From recognizing the need for greater access to transportation and information technology…
To targeting an end to forced labor and human trafficking…
To promoting peace through strong and inclusive institutions within and among nations…
They’re talking about responding to our most urgent problems by building cities that welcome everyone, communities that protect everyone, and economies that work for everyone.
In other words—by creating a world characterized by connectedness.
And it’s no coincidence: social isolation is not only driven by the existential crises of our era. Social isolation drives them.
Let’s take the case of Syrian refugees.
These are people traumatized by brutal war, forced to live in swelling refugee camps or struggling to live in a new culture, with the knowledge that they will perhaps never return home.
In my class, we’ve heard their voices. And they tell us what we all know to be true: their plight is worsened when so much of the rest of the world answers their pain with a shrug of the shoulders, an eye raised in suspicion, even a heart filled with hate.
Isaac Newton is often quoted as saying, “We build too many walls, and not enough bridges.” How true those words ring today.
When we see people turning away from the work of building a global community, and we hear calls across the West for closing doors and erecting dividers, real and symbolic… Is it any wonder that the bonds of social connectedness fray and the darkness of social isolation descends?
Social isolation is too often overlooked in discussions of the refugee crisis.
Even more so is the fact that social isolation is at the core of the conflict driving it.
There’s a brilliant young Syrian architect named Marwa al-Sabouni who gave a TED talk this past summer.
She argues that colonial planners divided a once bustling, harmonious, and diverse city of Homs along the lines of ethnicity and faith.
The colonial planners didn’t just divide blocks and streets—they splintered neighborhoods and fractured the city’s sense of community.
People no longer saw one another as neighbors—instead, they saw them as Other, creating the conditions for conflict.
Our greatest challenges will be interdisciplinary. And that means our approach to social isolation must be interdisciplinary, as well.
In some ways, I think of us as windmills, dotting the countryside. Alone, a windmill can light up a home. But when those windmills are connected to each other… connected to a grid… they can light up the world.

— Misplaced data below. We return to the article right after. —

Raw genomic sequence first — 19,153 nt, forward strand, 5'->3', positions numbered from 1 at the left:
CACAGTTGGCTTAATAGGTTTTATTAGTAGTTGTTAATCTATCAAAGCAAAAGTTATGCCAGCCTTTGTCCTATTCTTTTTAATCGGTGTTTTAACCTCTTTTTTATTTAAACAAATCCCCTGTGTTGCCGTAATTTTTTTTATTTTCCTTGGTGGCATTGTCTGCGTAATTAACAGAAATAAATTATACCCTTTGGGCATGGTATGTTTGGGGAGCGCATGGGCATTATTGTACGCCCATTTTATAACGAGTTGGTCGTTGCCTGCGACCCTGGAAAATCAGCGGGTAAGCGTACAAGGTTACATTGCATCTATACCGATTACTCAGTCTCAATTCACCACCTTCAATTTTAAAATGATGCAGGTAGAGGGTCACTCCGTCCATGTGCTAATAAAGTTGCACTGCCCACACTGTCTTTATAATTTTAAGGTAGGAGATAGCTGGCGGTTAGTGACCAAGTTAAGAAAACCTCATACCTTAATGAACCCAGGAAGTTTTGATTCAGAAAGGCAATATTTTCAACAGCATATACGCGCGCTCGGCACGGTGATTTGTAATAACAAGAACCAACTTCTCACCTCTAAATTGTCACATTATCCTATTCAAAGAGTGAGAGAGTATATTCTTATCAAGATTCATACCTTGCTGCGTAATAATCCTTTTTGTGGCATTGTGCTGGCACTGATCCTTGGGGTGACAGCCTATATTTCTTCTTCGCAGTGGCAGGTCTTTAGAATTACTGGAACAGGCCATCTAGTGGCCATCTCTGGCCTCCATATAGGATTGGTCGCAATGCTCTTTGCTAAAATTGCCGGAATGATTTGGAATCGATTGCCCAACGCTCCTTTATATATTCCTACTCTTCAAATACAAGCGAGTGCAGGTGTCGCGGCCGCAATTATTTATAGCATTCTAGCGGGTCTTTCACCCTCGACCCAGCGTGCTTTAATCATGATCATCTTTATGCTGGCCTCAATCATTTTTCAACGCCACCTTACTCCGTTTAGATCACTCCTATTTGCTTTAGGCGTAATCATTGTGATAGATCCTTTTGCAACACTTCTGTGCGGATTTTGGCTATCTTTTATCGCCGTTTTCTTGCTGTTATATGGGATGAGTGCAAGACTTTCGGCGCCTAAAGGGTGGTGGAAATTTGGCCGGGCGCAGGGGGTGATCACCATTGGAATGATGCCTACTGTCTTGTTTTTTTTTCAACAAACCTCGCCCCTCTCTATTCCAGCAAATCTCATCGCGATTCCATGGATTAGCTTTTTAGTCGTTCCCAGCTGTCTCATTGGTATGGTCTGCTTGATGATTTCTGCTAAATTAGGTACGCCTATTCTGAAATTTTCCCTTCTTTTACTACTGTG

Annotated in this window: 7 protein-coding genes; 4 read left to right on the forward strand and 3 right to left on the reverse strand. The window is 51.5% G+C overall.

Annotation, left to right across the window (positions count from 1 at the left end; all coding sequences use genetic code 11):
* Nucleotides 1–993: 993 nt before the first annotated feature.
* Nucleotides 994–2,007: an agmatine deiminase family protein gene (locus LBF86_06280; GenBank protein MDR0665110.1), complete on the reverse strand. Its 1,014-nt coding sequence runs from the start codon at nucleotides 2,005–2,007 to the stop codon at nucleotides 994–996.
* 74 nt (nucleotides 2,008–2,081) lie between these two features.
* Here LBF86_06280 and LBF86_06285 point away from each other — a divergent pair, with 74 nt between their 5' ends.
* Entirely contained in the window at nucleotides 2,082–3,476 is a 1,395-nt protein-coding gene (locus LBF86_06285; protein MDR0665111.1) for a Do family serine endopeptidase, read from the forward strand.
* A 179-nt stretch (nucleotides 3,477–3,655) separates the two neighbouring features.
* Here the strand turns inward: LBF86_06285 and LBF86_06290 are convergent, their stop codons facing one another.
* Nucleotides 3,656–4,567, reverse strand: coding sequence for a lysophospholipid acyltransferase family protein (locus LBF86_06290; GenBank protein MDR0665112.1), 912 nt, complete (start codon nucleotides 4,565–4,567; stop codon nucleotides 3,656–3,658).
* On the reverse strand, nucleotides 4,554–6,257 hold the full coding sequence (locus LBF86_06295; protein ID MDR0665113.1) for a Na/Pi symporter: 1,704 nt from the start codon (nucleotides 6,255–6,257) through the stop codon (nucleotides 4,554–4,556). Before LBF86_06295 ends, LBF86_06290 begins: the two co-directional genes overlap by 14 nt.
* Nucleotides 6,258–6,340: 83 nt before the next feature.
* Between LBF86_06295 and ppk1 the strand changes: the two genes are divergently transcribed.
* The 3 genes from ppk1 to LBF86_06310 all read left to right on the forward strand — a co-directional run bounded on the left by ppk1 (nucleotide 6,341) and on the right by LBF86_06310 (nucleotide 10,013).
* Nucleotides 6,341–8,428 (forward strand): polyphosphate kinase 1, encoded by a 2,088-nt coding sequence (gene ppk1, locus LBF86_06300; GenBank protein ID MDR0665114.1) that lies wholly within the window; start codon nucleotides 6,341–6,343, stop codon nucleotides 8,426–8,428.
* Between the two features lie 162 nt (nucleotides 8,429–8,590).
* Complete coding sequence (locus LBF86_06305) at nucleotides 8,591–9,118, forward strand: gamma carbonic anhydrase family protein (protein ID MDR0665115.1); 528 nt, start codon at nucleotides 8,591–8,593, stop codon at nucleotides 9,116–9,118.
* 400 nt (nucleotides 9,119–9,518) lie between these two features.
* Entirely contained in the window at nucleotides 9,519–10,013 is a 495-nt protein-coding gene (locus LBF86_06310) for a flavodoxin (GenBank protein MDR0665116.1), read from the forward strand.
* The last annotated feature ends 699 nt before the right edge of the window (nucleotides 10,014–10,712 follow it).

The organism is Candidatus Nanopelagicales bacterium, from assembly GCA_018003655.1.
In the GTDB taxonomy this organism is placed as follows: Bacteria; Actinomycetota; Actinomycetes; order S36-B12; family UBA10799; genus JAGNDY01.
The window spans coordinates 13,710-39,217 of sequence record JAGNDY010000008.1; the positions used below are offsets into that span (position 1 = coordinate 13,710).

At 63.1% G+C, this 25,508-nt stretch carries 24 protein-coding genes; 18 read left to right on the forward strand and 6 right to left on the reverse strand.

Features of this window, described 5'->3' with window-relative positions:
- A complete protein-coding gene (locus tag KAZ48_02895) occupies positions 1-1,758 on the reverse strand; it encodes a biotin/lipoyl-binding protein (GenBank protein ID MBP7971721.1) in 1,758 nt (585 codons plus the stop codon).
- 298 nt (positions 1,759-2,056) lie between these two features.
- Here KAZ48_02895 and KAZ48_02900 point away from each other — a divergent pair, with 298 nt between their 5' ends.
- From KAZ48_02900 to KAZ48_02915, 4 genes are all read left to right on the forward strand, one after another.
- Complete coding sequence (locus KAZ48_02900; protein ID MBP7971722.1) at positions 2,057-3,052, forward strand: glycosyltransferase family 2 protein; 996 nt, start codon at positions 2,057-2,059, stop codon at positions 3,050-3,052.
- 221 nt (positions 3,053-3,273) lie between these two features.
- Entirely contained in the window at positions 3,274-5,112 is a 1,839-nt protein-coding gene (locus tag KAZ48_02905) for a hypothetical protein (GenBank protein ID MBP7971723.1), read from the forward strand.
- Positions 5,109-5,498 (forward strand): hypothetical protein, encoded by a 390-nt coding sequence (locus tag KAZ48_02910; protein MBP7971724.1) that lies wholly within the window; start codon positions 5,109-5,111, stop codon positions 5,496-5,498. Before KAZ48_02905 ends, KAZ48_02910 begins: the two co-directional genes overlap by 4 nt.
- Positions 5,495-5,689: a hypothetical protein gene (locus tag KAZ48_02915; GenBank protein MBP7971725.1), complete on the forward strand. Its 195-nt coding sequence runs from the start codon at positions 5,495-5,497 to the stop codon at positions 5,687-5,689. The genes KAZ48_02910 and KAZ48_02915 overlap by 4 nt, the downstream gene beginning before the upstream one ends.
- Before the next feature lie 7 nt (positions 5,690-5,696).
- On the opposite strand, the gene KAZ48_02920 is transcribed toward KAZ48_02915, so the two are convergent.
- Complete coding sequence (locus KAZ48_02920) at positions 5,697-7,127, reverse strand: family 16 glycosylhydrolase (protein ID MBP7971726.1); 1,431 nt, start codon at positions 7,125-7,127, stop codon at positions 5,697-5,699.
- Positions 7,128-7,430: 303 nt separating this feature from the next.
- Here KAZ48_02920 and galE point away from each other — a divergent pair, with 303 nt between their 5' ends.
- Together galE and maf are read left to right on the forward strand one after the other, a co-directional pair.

So we need to connect, ourselves, in service of connecting others.
That’s why I want all of you to talk with each other.
And, most of all, that’s why I want all of you to talk to the young people here today.
Because they are the voice of tomorrow—and they must be the backbone of our effort today.
IV.Bricklayers and Architects
The work ahead reminds me of an old story.
There’s a man who comes upon a construction site. It’s a huge project, and the size of it sparks his curiosity.
So the man goes to the first person he sees at the site—someone moving a large pane of glass.
He asks this person, “What are you doing?” and he replies, “I’m installing a window.”
He looks beyond the man working on the window and sees a woman hammering nails.
So he approaches her, and he asks, “What are you doing?”
And she tells him, “I’m framing a door.”
Another person walks by carrying plasterboard, and the man asks, “What are you doing?”
“I’m putting up a wall.”
He does this with everyone he encounters at the site, and then he sees a man, quietly sweeping some debris in the background of this activity.
He walks up to the man and asks him what he’s doing.
And the man replies, “I’m building a cathedral.”
Whether you are personally impacting the life of just one person, or one million, you are playing an essential part in our movement.
No matter what you do to contribute, no matter how large or small the task, you are helping us build something much greater—you are building a cathedral of belonging, for all of us.
In this work, we all need to be both the cathedral’s bricklayers and its architects.
At a time when there seems to be so much darkness in this world, our everyday work can be difficult and, at times, discouraging.
As bricklayers, we must persevere.
But we can’t do it unless we’re driven by the vision of the cathedral—a vision of social isolation overcome and social connectedness deepened.
We are each bricklayers and architects. We are each small and large. And we are all connected.